(12)

The light compensation point was calculated by:

$${I}_{c}=\frac{{R}_{d}{P}_{nmax}}{\alpha \left({P}_{nmax}-{R}_{d}\right)}$$
(13)

where \({P}_{n}\) is the net photosynthetic rate, μmol·m−2·s−1; \(\alpha\) is the apparent quantum efficiency, which indicates the utilization efficiency of plants in photosynthesis, mol·mol; \(I\) is the photosynthetic active radiation (PAR), μmol·m−2·s−1; \({P}_{nmax}\) is the maximum net photosynthetic rate, μmol·m−2·s−1; \({R}_{d}\) is the dark respiration rate, μmol·m−2·s−1.; \({I}_{c}\) is the light compensation point, μmol·m−2·s−1.

  • (2) Non-rectangular hyperbolic model

The non-rectangular hyperbolic model (NRHM) was given by [42]:

$${P}_{n}=\frac{\alpha I+{P}_{nmax}-\sqrt{{\left(\alpha I+{P}_{nmax}\right)}^{2}-4I\alpha k{P}_{nmax}}}{2k}-{R}_{d}$$
(14)

The light compensation point was calculated by:

$${I}_{c}=\frac{{R}_{d}{P}_{nmax}-k{R}_{d}}{\alpha \left({P}_{nmax}-{R}_{d}\right)}$$
(15)

where k is the curved angle of non-right hyperbolic curve, \(0<k\le 1\).

  • (3) Exponential model

The exponential model (EM) was given by [43]:

$${P}_{n}={P}_{nmax}\left(1-Q{e}^{\frac{-\alpha I}{{P}_{nmax}}}\right)$$
(16)

where Q is a constant that represents the net photosynthetic rate approaching zero under weak light.

The light compensation point was calculated by:

$${I}_{c}=\frac{{P}_{nmax}\mathrm{ln}(Q)}{\alpha }$$
(17)
  • (4) Modified rectangular hyperbolic model

The modified rectangular hyperbolic model (MRHM) was calculated by [44]:

$${P}_{n}=\alpha \frac{1-\beta I}{1+\gamma I}I-{R}_{d}$$
(18)

where β is a correction factor, γ is a coefficient that is independent of \(I\).

\({P}_{nmax}\), \({I}_{c}\) and \({I}_{sat}\) were calculated by:

$${P}_{nmax}=\alpha {\left(\frac{\sqrt{\beta +\gamma }-\sqrt{\beta }}{\gamma }\right)}^{2}-{R}_{d}$$
(19)
$${I}_{c}=\frac{\alpha -\gamma {R}_{d}-\sqrt{{\left(\gamma {R}_{d}-\alpha \right)}^{2}-4\alpha \beta {R}_{d}}}{2\alpha \beta }$$
(20)
$${I}_{sat}=\frac{\sqrt{\frac{\beta +\gamma }{\beta }-1}}{\gamma }$$
(21)

Statistical analysis

The statistical analyses were performed using SPSS 22.0 software (IBM Crop., New York, USA). The soil salt amount, emergence rate, emergence index, vitality index, plant height, stem diameter, leaf area index, and SPAD value were measured, and the average values and standard deviations were determined for each treatment (n = 5). Differences were determined using Duncan’s multiple range test at the 5% level of significance. OriginPro 2019 (Origin Lab Corporation, Northampton, MA, USA) was used to graph the data. For the parameters in the plant light response model, OriginPro 2019 was used for curve fitting, and the Levenberg–Marquardt iteration method was used to solve the model parameters.

The initial value and limit range of RHM model parameters were set as follows:

$$\mathrm{Initial value}: \alpha =0.02\mathrm{ mol} {\mathrm{mol}}^{-1},{P}_{nmax}=20\mathrm{ \mu mol}\cdot {\mathrm{m}}^{-2}\cdot {\mathrm{s}}^{-1},{R}_{d}=2 \mathrm{\mu mol}\cdot {\mathrm{m}}^{-2}\cdot {\mathrm{s}}^{-1}$$
$$\mathrm{Limit range}: \alpha \le 1 mol {mol}^{-1},{P}_{nmax}\le 50 \mu mol\cdot {m}^{-2}\cdot {s}^{-1},{R}_{d}\le 12 \mu mol\cdot {m}^{-2}\cdot {s}^{-1}$$

The initial value and limit range of NRHM model parameters were set as follows:

$$\mathrm{Initial value}: \alpha =0.02\mathrm{ mol} {\mathrm{mol}}^{-1},{P}_{nmax}=20\mathrm{ \mu mol}\cdot {\mathrm{m}}^{-2}\cdot {\mathrm{s}}^{-1},{R}_{d}=2 \mathrm{\mu mol}\cdot {\mathrm{m}}^{-2}\cdot {\mathrm{s}}^{-1},k=0.5$$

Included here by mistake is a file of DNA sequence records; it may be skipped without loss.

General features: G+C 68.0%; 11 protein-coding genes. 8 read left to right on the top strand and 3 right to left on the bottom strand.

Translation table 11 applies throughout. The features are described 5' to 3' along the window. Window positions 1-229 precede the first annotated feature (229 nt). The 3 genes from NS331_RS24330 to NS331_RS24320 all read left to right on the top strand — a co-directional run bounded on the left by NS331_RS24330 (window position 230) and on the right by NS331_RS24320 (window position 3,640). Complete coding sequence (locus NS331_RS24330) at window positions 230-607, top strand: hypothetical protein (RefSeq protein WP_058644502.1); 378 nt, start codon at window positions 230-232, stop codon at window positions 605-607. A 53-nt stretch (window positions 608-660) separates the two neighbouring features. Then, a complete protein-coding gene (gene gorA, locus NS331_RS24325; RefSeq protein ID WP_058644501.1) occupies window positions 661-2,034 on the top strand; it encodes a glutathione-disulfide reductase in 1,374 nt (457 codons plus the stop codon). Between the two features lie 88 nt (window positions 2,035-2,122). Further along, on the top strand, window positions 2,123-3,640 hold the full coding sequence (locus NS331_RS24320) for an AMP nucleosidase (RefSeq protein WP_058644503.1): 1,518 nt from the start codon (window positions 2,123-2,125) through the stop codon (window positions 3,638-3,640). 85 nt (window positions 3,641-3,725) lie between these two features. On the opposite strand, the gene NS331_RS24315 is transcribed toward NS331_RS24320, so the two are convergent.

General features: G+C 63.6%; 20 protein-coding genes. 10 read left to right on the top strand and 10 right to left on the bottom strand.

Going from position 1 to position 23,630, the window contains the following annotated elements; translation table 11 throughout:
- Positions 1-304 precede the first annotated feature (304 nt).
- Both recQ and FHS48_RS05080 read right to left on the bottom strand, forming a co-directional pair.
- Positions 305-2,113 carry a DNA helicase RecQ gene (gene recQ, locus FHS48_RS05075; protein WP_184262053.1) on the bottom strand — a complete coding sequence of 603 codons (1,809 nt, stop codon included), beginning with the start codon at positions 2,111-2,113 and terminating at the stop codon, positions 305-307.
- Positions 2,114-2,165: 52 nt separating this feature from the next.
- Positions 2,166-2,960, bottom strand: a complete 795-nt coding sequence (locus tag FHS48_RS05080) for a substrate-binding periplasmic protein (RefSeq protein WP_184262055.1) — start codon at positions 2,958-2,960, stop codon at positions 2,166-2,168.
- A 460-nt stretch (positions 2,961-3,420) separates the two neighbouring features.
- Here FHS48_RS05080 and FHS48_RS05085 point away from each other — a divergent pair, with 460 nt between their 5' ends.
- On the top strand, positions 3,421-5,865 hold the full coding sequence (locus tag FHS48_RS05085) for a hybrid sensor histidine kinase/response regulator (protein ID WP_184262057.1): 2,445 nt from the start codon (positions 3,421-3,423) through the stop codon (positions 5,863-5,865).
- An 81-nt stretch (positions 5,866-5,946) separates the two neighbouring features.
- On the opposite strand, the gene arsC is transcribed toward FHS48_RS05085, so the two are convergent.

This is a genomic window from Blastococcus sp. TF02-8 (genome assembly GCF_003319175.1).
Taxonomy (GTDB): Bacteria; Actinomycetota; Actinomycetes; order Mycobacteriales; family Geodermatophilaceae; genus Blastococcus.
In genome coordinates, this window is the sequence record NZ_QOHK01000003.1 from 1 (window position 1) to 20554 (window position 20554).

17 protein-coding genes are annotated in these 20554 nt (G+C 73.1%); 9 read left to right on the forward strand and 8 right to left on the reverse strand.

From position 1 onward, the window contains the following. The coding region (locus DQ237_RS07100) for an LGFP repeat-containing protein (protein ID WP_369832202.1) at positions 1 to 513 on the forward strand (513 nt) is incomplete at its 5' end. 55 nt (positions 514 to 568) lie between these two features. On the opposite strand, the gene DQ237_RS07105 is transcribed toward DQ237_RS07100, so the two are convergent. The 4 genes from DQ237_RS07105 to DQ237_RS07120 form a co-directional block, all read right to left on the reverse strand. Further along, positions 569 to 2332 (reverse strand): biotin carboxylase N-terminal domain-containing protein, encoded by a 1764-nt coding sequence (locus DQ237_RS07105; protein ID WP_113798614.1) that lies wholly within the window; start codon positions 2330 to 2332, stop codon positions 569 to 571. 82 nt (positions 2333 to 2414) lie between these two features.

$$\mathrm{Limit range}: \alpha \le 1 mol {mol}^{-1},{P}_{nmax}\le 50 \mu mol\cdot {m}^{-2}\cdot {s}^{-1},{R}_{d}\le 12 \mu mol\cdot {m}^{-2}\cdot {s}^{-1}; k\le 1$$

The initial value and limit range of EM model parameters were set as follows:

$$\mathrm{Initial value}: \alpha =0.02\mathrm{ mol} {\mathrm{mol}}^{-1},{P}_{nmax}=20\mathrm{ \mu mol}\cdot {\mathrm{m}}^{-2}\cdot {\mathrm{s}}^{-1},Q=1$$
$$\mathrm{Limit range}: \alpha \le 1 mol {mol}^{-1},{P}_{nmax}\le 50 \mu mol\cdot {m}^{-2}\cdot {s}^{-1},Q\le 2$$

The initial value and limit range of MRHM model parameters were set as follows:

$$\mathrm{Initial value}:\alpha =0.02\mathrm{ mol} {\mathrm{mol}}^{-1},\beta =0.0001,\gamma =0.001, {R}_{d}=2 \mathrm{\mu mol}\cdot {\mathrm{m}}^{-2}\cdot {\mathrm{s}}^{-1}$$
$$\mathrm{Limit range}:\alpha \le 1 mol {mol}^{-1},\beta \le 1,\gamma \le 1{;R}_{d}\le 12 \mu mol\cdot {m}^{-2}\cdot {s}^{-1}$$

The determination coefficient (R2), the root mean square error (RMSE) and the mean absolute error (MAE) were used to evaluate the accuracy of the light response model. These statistical indexes were calculated as follows:

$${R}^{2}=1-\frac{{\sum }_{i=1}^{n}{\left({M}_{i}-{S}_{i}\right)}^{2}}{{\sum }_{i=1}^{n}{\left({M}_{i}-\overline{M }\right)}^{2}}$$
(22)
$$RMSE=\sqrt{\frac{\sum_{i=1}^{n}{\left({M}_{i}-{S}_{i}\right)}^{2}}{n}}$$
(23)
$$MAE=\frac{1}{n}{\sum }_{i=1}^{n}\left|{M}_{i}-{S}_{i}\right|$$
(24)

where \({M}_{i}\) is the measured value, \({S}_{i}\) is the simulated value, \(\overline{M }\) is the average value of the measured data, and n is the number of measurements.

Results

Soil moisture distribution

The vertical distribution of soil water content in the 0–120 cm profile was determined before and after spring irrigation for different treatments, as shown in Fig. 3. The soil moisture content before spring irrigation was 4%-5%, which is close to the wilting water content. After spring irrigation, the average volume water content of 0 ~ 120 cm was about 25%, and the water content of the profile decreased from ground-level and stabilized at 60 cm. At the cotton seedling stage, the average volume water content of 0 ~ 120 cm soil was reduced to 11% ~ 15% due to evaporation at the soil surface. The spring irrigation treatment mainly affects the early growth of cotton, so the soil water content distribution of 0 ~ 40 cm is an important factor affecting early growth. Therefore, we mainly focus on analyzing the distribution of soil water content in the 0–40 cm soil layer. After spring irrigation, the average volumes of freshwater, magnetized freshwater, brackish water, magnetized brackish water treatment were 31.8%, 32.3%, 28.6%, and 32.7%, respectively. At the cotton seedling stage, the average volumes of freshwater, magnetized freshwater, brackish water, and magnetized brackish water were 14.7%, 16.6%, 11.5%, and 16.7% in the 0–40 cm soil layer, respectively. The water content was greater for the magnetized freshwater and magnetized brackish water treatments than for the unmagnetized freshwater and unmagnetized brackish water treatments within 0 ~ 40 cm.